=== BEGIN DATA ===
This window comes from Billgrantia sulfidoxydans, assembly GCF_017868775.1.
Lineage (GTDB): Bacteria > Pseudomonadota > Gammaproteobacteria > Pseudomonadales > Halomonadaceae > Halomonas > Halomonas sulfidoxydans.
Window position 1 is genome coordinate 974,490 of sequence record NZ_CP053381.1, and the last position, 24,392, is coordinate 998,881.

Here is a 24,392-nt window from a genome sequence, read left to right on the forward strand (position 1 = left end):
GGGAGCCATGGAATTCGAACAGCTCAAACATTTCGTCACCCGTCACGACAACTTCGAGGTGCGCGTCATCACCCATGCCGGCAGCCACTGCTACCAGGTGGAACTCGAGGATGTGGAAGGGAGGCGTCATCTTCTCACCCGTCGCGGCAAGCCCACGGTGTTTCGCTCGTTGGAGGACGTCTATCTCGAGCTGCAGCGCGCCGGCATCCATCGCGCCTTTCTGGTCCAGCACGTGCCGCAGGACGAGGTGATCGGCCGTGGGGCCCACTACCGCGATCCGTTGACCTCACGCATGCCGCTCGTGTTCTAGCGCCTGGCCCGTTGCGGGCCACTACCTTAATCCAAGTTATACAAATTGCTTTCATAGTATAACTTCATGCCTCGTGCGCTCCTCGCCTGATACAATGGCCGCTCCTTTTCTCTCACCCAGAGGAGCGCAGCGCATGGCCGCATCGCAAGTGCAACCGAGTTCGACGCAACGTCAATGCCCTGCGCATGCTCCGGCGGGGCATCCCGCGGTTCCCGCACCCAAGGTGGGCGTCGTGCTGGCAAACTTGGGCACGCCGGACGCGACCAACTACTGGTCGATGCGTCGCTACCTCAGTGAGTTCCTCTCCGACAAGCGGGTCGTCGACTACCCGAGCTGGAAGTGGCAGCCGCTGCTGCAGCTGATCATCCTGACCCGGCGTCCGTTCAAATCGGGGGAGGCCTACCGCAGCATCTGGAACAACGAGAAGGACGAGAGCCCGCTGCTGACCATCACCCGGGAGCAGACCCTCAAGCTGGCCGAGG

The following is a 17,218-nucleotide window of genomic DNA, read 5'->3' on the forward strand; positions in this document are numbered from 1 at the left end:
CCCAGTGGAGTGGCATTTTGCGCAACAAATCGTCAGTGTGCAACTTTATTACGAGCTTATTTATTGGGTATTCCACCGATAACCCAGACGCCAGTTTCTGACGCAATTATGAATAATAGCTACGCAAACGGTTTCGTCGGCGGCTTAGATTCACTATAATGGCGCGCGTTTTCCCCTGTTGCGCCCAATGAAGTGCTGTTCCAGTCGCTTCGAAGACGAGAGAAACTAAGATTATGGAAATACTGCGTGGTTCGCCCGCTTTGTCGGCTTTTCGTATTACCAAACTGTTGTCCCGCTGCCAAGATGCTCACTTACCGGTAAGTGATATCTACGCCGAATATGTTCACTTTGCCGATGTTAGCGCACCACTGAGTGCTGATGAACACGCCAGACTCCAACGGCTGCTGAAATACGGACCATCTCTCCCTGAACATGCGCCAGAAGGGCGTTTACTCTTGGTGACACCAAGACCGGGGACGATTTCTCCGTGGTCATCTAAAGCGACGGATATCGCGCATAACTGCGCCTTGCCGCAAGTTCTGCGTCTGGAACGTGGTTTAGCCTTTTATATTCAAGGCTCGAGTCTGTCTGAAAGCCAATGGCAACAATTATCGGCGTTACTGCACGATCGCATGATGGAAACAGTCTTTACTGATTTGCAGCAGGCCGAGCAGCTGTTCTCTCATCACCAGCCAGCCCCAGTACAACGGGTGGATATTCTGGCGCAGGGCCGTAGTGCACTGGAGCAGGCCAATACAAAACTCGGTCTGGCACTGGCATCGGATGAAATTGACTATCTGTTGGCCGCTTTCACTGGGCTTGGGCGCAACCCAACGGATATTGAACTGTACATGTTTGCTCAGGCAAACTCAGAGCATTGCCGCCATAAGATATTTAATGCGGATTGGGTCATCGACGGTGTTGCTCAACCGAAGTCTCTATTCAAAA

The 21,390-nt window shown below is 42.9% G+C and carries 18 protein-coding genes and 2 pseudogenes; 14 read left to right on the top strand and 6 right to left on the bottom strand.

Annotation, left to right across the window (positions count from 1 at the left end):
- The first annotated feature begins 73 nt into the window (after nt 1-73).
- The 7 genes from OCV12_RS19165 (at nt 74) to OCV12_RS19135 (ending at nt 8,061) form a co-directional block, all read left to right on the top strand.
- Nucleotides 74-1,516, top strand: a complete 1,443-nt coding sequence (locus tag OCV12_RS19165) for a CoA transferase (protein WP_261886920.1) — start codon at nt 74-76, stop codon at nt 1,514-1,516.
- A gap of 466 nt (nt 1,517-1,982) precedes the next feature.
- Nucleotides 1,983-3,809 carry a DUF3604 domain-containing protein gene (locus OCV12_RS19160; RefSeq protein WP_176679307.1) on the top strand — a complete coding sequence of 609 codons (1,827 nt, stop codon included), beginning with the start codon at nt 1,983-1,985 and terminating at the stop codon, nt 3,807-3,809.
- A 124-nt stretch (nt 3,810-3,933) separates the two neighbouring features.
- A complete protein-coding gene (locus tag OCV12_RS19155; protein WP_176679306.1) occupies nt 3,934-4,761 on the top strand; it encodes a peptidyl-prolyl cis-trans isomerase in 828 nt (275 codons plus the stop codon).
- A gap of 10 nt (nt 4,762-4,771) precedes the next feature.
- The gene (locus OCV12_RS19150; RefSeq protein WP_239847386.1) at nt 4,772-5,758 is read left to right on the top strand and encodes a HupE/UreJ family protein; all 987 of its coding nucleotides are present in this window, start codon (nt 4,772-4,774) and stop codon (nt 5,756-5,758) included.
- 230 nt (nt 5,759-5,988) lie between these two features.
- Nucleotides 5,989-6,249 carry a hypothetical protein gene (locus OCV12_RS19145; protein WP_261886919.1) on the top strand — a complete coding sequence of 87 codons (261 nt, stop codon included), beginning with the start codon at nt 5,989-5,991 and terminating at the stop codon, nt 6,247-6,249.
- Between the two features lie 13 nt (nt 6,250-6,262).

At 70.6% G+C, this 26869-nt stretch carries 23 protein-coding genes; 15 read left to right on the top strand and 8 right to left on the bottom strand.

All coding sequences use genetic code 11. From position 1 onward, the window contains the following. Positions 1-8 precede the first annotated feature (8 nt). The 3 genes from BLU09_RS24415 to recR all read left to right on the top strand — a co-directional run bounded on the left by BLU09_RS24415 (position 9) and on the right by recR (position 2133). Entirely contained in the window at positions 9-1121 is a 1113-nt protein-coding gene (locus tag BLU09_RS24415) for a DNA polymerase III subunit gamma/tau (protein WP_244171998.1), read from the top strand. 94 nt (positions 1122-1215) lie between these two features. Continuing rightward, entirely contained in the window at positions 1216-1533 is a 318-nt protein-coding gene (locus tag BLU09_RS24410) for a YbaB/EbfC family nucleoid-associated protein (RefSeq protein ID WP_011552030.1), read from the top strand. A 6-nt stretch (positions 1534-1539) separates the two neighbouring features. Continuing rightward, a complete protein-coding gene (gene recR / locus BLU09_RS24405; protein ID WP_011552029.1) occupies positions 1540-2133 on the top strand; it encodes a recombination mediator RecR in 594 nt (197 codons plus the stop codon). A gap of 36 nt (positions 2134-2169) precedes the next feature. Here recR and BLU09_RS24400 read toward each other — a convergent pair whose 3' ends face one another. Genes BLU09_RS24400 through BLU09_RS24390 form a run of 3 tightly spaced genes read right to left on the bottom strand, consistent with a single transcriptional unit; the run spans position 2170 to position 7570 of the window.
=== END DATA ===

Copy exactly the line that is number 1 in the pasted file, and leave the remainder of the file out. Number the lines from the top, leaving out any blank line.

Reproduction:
This window comes from Billgrantia sulfidoxydans, assembly GCF_017868775.1.